Tag Archives: Georgia Lacrosse

Do the math

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I came across this web site recently (http://www.scholarshipstats.com/lacrosse.html) and I thought it was great information to share with our players and parents.    The web site shows the number of Division I, II and III programs in the country (Division III does not award scholarships) as well as the tuition costs, room and board costs, number of athletic scholarships, roster size, SAT scores for admission and the financial assistance percentage each player receives on average.  I speak with and meet regularly  with players, parents and college coaches to help our players with the recruiting process.  It is a fun and interesting journey.  The dream of a scholarship is within reach (for some) but I constantly preach about the importance of education and excelling in school because that is where the real money is.  Until lacrosse is mainstream and people can make an actual living at it we will continue to see the disparity of athletic scholarships among sports.  Football and Basketball are mainstream sports and have fully funded programs.  Baseball has scholarships along with the allure of minor league baseball.  Lacrosse struggles to be relevant even though it is the most rapidly growing youth sport in the country.  This chart illustrates the point I am making:

Number of High School players:                          Men 106,720          Women    81,969

Number of College Lacrosse players                  Men   13,857          Women     10,869

% of High School Players in competing in College   Men 13%          Women      13.3%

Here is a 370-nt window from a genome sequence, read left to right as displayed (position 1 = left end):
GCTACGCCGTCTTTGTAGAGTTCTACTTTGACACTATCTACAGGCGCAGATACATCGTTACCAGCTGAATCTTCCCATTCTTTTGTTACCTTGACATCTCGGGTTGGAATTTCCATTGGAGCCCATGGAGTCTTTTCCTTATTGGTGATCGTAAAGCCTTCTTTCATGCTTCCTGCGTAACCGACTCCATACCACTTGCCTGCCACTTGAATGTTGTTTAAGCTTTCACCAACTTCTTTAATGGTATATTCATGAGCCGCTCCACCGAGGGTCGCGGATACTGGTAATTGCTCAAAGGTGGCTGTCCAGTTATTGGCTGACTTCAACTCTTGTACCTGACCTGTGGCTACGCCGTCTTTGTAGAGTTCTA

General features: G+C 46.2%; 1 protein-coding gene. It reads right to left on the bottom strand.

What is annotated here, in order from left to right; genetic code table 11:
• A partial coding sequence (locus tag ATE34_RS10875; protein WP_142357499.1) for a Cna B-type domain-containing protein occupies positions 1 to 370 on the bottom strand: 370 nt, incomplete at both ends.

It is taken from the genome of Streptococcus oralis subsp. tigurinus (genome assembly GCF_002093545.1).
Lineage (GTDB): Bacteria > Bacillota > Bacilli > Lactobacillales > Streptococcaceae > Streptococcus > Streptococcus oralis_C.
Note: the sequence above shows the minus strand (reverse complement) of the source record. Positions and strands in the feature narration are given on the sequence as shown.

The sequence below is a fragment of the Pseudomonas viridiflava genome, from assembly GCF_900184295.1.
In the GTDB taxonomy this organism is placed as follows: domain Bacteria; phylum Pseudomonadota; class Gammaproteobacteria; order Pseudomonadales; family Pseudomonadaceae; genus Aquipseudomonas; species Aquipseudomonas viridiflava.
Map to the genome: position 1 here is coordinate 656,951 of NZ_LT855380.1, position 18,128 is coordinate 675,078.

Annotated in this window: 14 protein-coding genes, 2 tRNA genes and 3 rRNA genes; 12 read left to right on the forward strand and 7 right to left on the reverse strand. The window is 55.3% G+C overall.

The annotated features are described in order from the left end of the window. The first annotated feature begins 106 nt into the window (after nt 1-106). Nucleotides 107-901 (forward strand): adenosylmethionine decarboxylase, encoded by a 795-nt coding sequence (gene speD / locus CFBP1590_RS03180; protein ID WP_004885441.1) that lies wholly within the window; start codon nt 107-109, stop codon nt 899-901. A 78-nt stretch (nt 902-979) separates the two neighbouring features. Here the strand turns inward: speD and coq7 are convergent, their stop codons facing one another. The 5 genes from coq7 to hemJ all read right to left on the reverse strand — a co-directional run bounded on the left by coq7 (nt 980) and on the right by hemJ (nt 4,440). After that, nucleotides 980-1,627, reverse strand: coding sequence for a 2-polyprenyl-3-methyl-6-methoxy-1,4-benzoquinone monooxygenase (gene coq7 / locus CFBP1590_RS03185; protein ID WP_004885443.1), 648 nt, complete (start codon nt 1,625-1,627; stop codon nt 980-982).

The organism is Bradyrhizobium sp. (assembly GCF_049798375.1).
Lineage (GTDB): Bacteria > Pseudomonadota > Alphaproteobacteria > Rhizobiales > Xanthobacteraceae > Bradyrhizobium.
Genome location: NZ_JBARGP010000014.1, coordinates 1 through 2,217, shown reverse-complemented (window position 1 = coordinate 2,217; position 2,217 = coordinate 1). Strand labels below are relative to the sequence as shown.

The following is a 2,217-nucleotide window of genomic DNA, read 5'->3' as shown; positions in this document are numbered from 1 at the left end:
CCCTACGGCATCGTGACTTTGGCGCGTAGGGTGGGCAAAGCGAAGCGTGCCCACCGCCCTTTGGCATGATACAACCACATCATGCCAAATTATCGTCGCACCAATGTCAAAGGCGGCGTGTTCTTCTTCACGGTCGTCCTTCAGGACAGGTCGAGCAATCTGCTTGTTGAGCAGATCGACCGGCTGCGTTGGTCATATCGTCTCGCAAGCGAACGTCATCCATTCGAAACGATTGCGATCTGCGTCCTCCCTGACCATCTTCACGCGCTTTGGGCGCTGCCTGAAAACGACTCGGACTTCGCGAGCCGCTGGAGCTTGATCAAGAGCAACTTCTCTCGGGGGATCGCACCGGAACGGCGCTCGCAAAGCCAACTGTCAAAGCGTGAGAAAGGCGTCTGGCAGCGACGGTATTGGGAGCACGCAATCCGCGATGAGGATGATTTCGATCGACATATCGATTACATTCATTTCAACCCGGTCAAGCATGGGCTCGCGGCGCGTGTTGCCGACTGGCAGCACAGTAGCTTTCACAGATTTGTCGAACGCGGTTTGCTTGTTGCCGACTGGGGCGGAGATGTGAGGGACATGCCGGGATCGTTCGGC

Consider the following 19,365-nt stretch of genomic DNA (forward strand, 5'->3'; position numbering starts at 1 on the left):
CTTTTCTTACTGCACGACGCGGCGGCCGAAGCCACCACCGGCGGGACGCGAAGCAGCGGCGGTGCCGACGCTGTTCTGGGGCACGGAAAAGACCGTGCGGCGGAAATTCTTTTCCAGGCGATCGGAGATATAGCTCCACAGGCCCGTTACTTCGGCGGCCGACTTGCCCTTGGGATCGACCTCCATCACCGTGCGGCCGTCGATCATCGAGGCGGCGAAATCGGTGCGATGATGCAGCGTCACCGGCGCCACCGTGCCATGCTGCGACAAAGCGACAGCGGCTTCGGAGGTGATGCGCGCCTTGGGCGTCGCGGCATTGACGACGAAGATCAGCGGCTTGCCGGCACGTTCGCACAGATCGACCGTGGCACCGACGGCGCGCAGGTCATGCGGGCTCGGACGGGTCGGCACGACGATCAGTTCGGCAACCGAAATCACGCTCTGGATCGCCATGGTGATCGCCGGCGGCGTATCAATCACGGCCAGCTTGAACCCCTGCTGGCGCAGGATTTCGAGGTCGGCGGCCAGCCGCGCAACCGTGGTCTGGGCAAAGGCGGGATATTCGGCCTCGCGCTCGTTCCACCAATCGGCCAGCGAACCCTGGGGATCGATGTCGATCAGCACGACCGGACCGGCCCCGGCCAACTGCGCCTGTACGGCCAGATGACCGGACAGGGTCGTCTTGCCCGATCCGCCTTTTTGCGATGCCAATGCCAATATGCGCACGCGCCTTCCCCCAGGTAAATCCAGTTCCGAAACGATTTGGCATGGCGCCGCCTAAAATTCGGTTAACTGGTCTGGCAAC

NCAA Division I men’s Lacrosse teams have an average roster size of 45 players but only a maximum of 12.6 scholarships to award per team. This means that the average award covers less than 30% of a typical athlete’s annual college costs. Lacrosse is an equivalency sport for NCAA limits, so partial scholarships can be awarded (up to 30 per team in NCAA I) as long as the combined equivalent awards do not exceed the limit. For example, an NCAA Division I school can award 24 women lacrosse players each a 1/2 scholarship and still meet the limit of 12 per team.

This web site is one of the best information sources I have seen as it gives a true picture of what is out there for our players.  I strongly suggest that you review this information as a family so you can make an educated decision when choosing a school that is right for you.

Don’t get caught up with DI vs DII vs DIII it’s a zero sum game.

See ya on the field,

Coach Lou

What would Socrates think?

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“Your child’s success or lack of success in sports does not indicate what kind of parent you are. But having an athlete that is coachable, respectful, a great teammate, mentally tough, resilient and tries their best IS a direct reflection of your parenting.”

Think about this for a moment and read it again.